The Trans-Am was essentially a stock car series on road courses.
The Trans-Am Series is an automobile racing series which was created in 1966 by
Sports Car Club of America (SCCA) President John Bishop. Originally known as the Trans-American Sedan Championship it has evolved over time from its original format as a manufacturers championship for modified racing sedans to its current form as a drivers championship open to GT style cars.
The series was formed at the dawn of the pony car era and was derived from the SCCA's A & B Sedan amateur Club Racing classes, based upon commercially produced cars which had been modified for racing competition. Originally the series was open to FIA Group 2 Touring Cars and it featured two classes, Over 2.0 Liter and Under 2.0 Liter, with both classes running together. The series was best known for competition among American V8 sedans such as the Ford Mustang, Chevrolet Camaro, Plymouth Barracuda, Mercury Cougar, AMC Javelin, Pontiac Firebird, and Dodge Challenger in the 1960s and early 1970s. Marques such as Porsche, Alfa Romeo, Datsun, Mini Cooper, Saab, and Volkswagen competed in the series' Under 2.0 Liter category.
Kwech/Andrey 1966 Trans-Am Championship Alfa Romeo GTA
At first, the Trans-Am cars were modified versions of their road version. The competition was divided into two classes- an "Under 2-Liter" class (predominantly European sedans) and the "Over 2 Liter" class, 111 inch wheel base or less and displacement limited to 5.0 liters (primarily American pony cars).
The first race was in 1966 at Sebring International Raceway. The overall win went to Jochen Rindt driving an Alfa Romeo GTA (an Under 2-Liter entry), with Bob Tullius (driving a Dodge Dart) taking second overall and first in the Over 2-Liter class.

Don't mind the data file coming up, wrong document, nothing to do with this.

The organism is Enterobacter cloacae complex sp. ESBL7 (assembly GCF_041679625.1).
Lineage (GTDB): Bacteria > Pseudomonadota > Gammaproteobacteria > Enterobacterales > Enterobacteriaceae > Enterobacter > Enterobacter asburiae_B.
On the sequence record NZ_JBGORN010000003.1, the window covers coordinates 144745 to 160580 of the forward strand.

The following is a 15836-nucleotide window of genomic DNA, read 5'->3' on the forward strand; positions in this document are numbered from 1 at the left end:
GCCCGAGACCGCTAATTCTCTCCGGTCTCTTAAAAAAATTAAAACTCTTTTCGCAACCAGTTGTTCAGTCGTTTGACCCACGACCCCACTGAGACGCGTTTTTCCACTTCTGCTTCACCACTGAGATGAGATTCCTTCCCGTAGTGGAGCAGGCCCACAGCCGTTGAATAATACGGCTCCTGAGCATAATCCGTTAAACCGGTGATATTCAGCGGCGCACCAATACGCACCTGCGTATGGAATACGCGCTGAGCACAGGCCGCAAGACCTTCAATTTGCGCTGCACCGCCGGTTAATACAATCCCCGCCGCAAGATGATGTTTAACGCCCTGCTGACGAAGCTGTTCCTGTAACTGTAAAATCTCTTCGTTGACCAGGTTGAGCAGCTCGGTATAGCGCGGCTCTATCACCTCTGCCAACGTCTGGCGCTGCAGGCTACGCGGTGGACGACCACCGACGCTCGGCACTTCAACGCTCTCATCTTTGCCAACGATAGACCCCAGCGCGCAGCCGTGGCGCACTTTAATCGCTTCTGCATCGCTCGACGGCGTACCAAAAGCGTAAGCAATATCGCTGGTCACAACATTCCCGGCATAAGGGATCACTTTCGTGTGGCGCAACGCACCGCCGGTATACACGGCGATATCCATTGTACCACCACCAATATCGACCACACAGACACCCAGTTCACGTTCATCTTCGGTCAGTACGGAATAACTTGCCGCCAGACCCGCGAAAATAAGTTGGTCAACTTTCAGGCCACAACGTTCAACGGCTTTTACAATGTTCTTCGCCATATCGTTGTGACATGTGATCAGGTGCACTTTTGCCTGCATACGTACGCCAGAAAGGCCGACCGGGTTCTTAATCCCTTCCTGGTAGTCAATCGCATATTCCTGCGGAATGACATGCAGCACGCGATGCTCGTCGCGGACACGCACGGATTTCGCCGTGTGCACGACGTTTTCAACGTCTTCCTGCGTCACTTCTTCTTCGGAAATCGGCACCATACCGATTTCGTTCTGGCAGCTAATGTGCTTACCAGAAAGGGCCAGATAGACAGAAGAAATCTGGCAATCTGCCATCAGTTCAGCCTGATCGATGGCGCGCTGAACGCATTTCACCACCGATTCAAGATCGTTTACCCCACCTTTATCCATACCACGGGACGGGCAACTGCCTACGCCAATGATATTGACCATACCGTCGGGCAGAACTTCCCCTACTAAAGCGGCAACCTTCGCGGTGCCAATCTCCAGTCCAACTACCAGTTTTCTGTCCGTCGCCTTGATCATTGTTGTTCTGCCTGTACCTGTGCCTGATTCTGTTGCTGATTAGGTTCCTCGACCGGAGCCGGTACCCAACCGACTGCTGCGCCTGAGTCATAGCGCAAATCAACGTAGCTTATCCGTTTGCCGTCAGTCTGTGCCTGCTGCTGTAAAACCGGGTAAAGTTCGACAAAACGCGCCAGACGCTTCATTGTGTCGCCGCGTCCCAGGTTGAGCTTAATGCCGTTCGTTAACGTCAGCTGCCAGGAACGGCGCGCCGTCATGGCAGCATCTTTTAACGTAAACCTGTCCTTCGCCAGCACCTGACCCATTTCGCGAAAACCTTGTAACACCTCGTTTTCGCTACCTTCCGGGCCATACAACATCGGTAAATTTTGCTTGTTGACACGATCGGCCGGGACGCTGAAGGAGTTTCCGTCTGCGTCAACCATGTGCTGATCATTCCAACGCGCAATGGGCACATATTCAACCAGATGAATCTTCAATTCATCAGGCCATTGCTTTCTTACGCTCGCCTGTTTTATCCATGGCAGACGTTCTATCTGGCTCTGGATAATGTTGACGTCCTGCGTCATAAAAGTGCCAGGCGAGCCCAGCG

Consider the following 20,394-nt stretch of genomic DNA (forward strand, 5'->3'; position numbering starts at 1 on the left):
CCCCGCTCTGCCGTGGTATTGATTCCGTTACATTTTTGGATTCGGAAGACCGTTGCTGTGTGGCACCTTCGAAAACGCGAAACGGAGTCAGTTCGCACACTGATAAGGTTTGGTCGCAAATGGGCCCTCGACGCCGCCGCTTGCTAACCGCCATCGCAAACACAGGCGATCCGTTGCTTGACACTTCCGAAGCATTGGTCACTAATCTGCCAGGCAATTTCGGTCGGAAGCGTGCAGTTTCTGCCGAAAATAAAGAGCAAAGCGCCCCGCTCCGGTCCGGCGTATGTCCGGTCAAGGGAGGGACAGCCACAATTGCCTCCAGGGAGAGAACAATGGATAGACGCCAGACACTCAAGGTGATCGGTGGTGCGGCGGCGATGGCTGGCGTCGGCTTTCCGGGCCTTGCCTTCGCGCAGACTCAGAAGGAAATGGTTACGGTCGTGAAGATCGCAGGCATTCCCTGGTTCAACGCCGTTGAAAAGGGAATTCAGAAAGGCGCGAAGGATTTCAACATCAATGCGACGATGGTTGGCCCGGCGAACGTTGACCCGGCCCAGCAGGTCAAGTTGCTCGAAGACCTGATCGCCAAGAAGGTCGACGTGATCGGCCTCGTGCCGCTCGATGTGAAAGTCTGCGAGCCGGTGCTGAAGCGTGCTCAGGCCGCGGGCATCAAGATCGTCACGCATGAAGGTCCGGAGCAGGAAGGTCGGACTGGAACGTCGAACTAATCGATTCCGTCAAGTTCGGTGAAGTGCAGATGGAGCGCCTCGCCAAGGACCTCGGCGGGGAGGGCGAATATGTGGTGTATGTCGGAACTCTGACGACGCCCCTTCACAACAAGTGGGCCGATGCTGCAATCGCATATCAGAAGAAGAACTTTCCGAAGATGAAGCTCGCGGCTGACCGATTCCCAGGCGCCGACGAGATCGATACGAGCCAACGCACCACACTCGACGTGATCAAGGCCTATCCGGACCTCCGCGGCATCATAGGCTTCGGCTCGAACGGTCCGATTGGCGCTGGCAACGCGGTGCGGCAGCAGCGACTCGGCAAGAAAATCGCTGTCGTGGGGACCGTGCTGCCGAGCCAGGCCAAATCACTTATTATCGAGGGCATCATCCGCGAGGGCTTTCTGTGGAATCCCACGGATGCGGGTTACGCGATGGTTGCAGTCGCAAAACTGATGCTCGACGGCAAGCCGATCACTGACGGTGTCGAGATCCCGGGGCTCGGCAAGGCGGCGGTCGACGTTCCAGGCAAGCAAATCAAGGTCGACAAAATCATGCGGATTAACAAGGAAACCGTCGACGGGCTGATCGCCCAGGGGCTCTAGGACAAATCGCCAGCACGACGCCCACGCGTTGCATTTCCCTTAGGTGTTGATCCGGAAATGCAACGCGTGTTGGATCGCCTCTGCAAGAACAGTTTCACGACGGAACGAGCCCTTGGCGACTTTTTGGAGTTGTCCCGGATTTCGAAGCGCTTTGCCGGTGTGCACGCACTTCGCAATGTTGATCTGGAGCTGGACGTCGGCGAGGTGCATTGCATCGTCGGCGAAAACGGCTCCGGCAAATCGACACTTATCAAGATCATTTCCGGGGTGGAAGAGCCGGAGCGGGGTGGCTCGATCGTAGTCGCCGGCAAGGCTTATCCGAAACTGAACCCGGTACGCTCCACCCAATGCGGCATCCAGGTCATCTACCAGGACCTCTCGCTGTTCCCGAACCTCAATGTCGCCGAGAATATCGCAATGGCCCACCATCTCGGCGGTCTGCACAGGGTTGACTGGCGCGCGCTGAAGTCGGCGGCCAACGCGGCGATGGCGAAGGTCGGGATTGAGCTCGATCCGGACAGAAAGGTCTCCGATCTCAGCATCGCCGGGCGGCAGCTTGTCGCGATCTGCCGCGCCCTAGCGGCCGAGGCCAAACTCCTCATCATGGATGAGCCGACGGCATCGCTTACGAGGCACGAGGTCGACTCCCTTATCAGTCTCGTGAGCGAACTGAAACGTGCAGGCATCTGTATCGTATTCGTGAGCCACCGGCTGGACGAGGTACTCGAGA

Allan Moffat in a 1600 cc Lotus Cortina won the third race at Bryar. Ford of Britain had full factory effort with the Alan Mann Lotus Cortinas. In 1966 the Over 2-Liter manufacturers' champion was Ford and the Under 2 Liter manufacturers' champion was Alfa Romeo, with Horst Kwech and Gaston Andrey's GTA scoring 39 of the 57 manufacturers' points for Alfa.
In 1967 Porsche lobbied the SCCA to reclassify the 911 as a sedan. Then dominated the Under 2-Liter field winning the manufacturers' championship over Alfa Romeo. In Over 2-Liter, Ford edged out Mercury to win the manufacturers' championship.
Golden era (1968–1972)
The Ford Mustang driven by George Follmer in the 1970 Trans-Am series.
Penske Racing campaigned Chevrolet Camaro Z28s through 1969, when he signed with American Motors to race the Javelin in 1970 and 1971. Mark Donohue would chalk up 20 race victories between 1967 and 1970.
In 1970, all of the American pony car manufacturers were represented with a factory team and top driving talent: Chevrolet had the Chaparral Team Camaro Z28 driven by Jim Hall, Ed Leslie, and Vic Elford. Ford's factory team was run by Bud Moore Engineering with Parnelli Jones and George Follmer the drivers. Plymouth hired All American Racers for their team, driven by Dan Gurney and Swede Savage. Dodge used Ray Caldwell's Autodynamics team; Sam Posey and occasionally Tony Adamowicz drove. Jerry Titus ran the Pontiac Team Firebird Trans Am. Penske Racing ran the effort for AMC Javelin, driven by Mark Donohue and Peter Revson. In 1971 all the American manufactures pulled out of the series except for AMC.
Below you see the Bud Moore owned,Parnelli Jones driven,Boss 302 1970 Ford Mustang. The image came from Hot Rod Magazine.
What do the three pictures below have to do with this? Absolutely nothing. I just decided to share some images from the now gone Lake Geneva, Wisconsin Raceway. 2007 I believe. Tim Sauter of the famous Wisconsin racing family drives the #52, and I have lost track of the other two chauffeurs.